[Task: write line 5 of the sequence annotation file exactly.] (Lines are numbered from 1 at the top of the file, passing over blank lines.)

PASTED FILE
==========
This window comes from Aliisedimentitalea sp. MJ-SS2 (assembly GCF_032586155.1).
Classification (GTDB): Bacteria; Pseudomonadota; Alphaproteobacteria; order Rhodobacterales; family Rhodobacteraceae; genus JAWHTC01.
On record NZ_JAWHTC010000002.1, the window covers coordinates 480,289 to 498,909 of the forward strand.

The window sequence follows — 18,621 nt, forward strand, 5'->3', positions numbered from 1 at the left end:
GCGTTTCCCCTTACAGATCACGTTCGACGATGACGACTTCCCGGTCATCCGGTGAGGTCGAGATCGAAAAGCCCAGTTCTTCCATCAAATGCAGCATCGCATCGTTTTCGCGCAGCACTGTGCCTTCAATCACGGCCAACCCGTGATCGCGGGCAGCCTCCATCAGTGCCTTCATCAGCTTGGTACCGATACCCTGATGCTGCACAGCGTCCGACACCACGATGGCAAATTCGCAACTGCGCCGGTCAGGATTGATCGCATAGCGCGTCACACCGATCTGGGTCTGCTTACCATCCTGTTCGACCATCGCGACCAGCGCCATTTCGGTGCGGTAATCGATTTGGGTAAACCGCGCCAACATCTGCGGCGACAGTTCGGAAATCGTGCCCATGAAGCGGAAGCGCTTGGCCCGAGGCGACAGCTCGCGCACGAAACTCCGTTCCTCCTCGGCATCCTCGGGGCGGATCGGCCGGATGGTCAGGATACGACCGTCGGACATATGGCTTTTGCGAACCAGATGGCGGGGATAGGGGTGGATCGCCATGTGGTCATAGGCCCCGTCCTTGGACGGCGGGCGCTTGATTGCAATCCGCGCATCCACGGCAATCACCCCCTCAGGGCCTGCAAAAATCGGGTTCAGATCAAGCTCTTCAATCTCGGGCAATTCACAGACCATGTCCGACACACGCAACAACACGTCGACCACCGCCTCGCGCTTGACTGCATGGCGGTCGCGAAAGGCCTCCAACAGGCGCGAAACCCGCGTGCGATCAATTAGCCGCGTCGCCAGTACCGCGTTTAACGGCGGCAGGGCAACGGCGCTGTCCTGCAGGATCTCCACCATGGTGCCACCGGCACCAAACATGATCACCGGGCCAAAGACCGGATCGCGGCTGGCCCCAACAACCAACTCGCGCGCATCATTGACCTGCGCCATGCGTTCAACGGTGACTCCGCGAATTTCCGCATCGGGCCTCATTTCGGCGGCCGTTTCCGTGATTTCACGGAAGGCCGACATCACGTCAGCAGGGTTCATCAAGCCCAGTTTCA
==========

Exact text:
GCGTTTCCCCTTACAGATCACGTTCGACGATGACGACTTCCCGGTCATCCGGTGAGGTCGAGATCGAAAAGCCCAGTTCTTCCATCAAATGCAGCATCGCATCGTTTTCGCGCAGCACTGTGCCTTCAATCACGGCCAACCCGTGATCGCGGGCAGCCTCCATCAGTGCCTTCATCAGCTTGGTACCGATACCCTGATGCTGCACAGCGTCCGACACCACGATGGCAAATTCGCAACTGCGCCGGTCAGGATTGATCGCATAGCGCGTCACACCGATCTGGGTCTGCTTACCATCCTGTTCGACCATCGCGACCAGCGCCATTTCGGTGCGGTAATCGATTTGGGTAAACCGCGCCAACATCTGCGGCGACAGTTCGGAAATCGTGCCCATGAAGCGGAAGCGCTTGGCCCGAGGCGACAGCTCGCGCACGAAACTCCGTTCCTCCTCGGCATCCTCGGGGCGGATCGGCCGGATGGTCAGGATACGACCGTCGGACATATGGCTTTTGCGAACCAGATGGCGGGGATAGGGGTGGATCGCCATGTGGTCATAGGCCCCGTCCTTGGACGGCGGGCGCTTGATTGCAATCCGCGCATCCACGGCAATCACCCCCTCAGGGCCTGCAAAAATCGGGTTCAGATCAAGCTCTTCAATCTCGGGCAATTCACAGACCATGTCCGACACACGCAACAACACGTCGACCACCGCCTCGCGCTTGACTGCATGGCGGTCGCGAAAGGCCTCCAACAGGCGCGAAACCCGCGTGCGATCAATTAGCCGCGTCGCCAGTACCGCGTTTAACGGCGGCAGGGCAACGGCGCTGTCCTGCAGGATCTCCACCATGGTGCCACCGGCACCAAACATGATCACCGGGCCAAAGACCGGATCGCGGCTGGCCCCAACAACCAACTCGCGCGCATCATTGACCTGCGCCATGCGTTCAACGGTGACTCCGCGAATTTCCGCATCGGGCCTCATTTCGGCGGCCGTTTCCGTGATTTCACGGAAGGCCGACATCACGTCAGCAGGGTTCATCAAGCCCAGTTTCA